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Prof Keith Brown tests out the immersive art experience

Prof Keith Brown tests out the immersive art experience

Pioneering 3D artist premieres immersive virtual ‘geometric wonderland’

10 December 2019

Professor Keith Brown’s ‘GeoThicket’ work goes on display at the Lightwaves Festival

An immersive virtual artwork that invites users to plot their own path through a colourful geometric wonderland has been created by one of the world’s foremost digital sculptors.

GeoThicket is the first VR piece to be exhibited by Professor Keith Brown, an early and influential pioneer of 3D sculpture and digital art, who is also Professor of Sculpture and Digital Technologies at Manchester School of Art, Manchester Metropolitan University. 

Users can ‘walk’ and ‘teleport’ through a vast virtual world, freely creating their own unique experience amidst a forest of multi-dimensional and non-representational imagery.

It is on display for the first time at The Lowry for Lightwaves Festival 2019 (December 6-15), a free interactive light festival hosted by Quays Culture at Salford Quays comprised of new and exclusively commissioned digital art displays, alongside emerging talent and interactive workshops from local, national and international artists.

Professor Brown (pictured below) has designed beautiful and intricate fine art sculpture entirely in the cyber environment since the 1990s, though this is his first foray into producing and exhibiting work in the virtual world.

He said: “GeoThicket reverses the usual order between virtual and real, gallery, artwork, and recipient. I’m very excited to present it to audiences for the first time at the Lightwaves Festival.

“I actually use the term ‘real virtuality’ rather than virtual reality because I have no desire to emulate the real world in the virtual world.

“Working in the cyber environment means that you can go beyond the physical and manipulate geometry in ways that you can't do in a physical area. I've worked with intersecting geometry, which means that the objects pass through each other with no resistance, so it's a little bit like you were able to walk through a wall. You can do things there that are simply not possible in the real world.

“The piece is a bit like actually being dropped off by helicopter in the middle of a forest without any paths to find a way home. And so you wander through it, exploring and finding new areas that you'd never been to before. No two users of the GeoThicket immersive environment would ever have the same experience because it would never repeat the same path.”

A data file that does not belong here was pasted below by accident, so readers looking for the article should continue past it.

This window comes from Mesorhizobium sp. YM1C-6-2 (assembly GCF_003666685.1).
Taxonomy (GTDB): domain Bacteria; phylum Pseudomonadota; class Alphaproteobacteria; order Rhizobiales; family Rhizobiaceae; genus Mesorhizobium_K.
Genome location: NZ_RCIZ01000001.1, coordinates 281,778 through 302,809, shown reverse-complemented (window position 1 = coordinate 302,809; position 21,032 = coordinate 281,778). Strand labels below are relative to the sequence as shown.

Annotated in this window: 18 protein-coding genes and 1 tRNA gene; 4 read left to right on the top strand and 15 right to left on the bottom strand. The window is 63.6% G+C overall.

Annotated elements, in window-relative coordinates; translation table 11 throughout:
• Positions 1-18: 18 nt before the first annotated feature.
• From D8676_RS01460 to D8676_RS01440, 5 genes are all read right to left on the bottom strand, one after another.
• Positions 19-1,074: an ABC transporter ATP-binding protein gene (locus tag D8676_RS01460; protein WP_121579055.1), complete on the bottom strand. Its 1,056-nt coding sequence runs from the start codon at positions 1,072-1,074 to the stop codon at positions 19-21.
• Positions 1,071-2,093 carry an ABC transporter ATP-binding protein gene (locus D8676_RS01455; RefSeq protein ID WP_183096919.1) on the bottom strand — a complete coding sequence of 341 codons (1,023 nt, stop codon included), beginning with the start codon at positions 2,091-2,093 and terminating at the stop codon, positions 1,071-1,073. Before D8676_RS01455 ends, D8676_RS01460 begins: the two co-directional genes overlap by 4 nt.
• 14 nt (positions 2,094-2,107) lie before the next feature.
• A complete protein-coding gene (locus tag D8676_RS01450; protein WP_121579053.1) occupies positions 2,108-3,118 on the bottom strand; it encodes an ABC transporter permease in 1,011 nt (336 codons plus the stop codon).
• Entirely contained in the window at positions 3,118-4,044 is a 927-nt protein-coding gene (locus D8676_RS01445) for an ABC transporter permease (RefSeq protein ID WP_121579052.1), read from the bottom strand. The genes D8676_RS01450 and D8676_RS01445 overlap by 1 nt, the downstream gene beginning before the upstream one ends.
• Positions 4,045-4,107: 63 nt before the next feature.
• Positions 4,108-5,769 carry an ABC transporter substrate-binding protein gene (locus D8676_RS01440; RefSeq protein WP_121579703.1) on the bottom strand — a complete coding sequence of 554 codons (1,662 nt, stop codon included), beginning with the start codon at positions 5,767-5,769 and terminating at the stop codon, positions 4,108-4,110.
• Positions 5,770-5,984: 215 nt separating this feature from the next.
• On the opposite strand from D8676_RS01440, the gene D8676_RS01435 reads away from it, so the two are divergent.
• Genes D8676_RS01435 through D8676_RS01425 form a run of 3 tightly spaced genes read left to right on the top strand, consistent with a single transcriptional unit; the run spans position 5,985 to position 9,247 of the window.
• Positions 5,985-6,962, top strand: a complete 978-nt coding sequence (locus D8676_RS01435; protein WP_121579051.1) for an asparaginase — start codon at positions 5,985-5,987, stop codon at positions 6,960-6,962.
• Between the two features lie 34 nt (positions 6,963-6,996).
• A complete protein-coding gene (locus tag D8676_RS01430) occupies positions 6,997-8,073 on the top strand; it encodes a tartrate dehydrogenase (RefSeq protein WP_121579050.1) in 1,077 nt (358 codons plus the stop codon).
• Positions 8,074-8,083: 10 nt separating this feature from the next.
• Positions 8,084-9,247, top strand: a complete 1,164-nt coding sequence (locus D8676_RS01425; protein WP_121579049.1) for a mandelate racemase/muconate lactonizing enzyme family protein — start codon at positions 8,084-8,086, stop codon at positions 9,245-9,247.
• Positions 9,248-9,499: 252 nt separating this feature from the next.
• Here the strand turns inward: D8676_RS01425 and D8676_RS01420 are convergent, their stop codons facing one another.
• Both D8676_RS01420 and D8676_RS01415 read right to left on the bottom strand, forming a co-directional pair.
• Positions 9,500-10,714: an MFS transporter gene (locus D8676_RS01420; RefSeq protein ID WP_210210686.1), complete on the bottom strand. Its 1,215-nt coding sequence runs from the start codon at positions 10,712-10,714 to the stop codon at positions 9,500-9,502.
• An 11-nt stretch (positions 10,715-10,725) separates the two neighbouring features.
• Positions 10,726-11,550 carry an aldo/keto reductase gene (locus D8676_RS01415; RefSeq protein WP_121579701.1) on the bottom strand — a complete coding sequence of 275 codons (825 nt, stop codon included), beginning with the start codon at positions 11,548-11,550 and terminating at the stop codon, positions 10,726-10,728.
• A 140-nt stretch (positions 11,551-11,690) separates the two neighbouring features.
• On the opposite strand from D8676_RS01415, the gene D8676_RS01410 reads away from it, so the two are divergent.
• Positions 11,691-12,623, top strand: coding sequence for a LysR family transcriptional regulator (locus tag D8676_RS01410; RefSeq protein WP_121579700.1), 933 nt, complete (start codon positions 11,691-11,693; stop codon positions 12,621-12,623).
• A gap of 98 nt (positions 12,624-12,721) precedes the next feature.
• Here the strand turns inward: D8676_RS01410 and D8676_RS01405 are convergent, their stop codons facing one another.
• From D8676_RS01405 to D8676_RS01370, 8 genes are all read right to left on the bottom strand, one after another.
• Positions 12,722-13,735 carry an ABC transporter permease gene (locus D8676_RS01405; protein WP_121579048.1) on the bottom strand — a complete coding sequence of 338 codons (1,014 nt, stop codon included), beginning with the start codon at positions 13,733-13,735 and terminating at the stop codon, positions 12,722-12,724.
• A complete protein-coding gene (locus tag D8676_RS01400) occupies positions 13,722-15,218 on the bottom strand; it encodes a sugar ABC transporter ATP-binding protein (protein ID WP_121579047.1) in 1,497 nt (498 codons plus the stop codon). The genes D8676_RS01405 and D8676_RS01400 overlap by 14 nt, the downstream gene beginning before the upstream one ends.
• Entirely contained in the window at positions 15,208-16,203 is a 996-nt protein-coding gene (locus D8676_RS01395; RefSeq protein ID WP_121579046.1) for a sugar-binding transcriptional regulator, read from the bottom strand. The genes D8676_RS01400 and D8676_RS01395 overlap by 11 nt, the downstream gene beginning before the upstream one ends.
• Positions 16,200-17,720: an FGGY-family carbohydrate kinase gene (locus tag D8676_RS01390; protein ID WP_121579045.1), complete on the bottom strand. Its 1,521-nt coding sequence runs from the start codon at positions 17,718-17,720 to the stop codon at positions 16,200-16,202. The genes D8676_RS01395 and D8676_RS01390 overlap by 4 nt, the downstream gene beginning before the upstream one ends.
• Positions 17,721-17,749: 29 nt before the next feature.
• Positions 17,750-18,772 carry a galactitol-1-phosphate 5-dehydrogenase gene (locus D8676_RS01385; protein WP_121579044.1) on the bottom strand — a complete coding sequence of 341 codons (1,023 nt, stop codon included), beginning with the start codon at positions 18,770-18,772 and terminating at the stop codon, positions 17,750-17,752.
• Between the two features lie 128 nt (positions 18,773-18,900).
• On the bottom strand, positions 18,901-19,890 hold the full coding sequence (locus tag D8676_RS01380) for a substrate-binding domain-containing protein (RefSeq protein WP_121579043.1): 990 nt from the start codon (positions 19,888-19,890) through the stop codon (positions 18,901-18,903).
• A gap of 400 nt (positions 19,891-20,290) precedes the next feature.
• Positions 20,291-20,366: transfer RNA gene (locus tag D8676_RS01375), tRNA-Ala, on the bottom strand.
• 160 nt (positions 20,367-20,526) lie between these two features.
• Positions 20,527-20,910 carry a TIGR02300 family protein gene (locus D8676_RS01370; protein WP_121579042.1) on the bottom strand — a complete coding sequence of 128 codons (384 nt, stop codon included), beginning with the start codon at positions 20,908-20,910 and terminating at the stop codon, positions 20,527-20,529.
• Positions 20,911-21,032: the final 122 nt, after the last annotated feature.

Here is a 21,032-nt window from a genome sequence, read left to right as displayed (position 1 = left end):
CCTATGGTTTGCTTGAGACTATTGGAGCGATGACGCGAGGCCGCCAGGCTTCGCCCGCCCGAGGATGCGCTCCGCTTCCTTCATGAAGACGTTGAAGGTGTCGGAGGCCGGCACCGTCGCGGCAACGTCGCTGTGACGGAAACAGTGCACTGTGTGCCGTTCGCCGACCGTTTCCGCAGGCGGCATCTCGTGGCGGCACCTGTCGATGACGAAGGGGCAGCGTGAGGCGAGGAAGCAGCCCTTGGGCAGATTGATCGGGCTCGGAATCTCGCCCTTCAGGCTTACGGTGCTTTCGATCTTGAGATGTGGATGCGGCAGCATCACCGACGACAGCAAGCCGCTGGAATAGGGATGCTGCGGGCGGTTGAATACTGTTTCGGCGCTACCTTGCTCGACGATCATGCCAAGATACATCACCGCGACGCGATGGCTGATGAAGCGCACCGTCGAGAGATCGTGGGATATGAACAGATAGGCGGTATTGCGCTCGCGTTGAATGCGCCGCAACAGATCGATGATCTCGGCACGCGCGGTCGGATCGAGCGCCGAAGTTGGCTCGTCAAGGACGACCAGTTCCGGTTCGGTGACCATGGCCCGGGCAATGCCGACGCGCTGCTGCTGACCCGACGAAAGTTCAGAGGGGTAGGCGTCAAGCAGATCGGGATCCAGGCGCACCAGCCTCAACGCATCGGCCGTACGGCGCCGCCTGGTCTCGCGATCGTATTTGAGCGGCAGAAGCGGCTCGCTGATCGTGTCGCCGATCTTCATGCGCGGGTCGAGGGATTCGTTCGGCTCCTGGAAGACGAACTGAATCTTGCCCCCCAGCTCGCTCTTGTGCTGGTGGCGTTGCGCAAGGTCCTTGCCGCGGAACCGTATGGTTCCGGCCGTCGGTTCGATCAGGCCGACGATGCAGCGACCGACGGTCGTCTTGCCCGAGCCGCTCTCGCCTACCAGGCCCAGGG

The GeoThicket, seen here in a 2D verison

Prof Keith Brown explains the GeoThicket while colleagues test it out

Prof Keith Brown explains the GeoThicket while colleagues test it out

Professor Brown’s previous work embraces a wide range of digital media, including 2D, 3D, 4D, time-based installation and video animation, and he has gained widespread acclaim as a pioneer and leader in the field of electronic and digital art.

He has contributed work to various international exhibitions in Europe, Asia, Africa and the USA, including the Royal Academy of Arts Summer Exhibition and the Beijing International Art Biennale.

Earlier this year, he delivered a TEDx talk entitled ‘A New Order of Object’ where he discussed “modelling with light, with pure form, in an environment where physics, matter and energy, materiality and gravity play no part, freeing form from material constraints, and transcending our given understanding of how material objects behave in the world in what must be considered a paradigm shift within the discipline of fine art sculpture.”

Professor Brown was supported in the GeoThicket project by Manchester School of Art’s Technical Services team.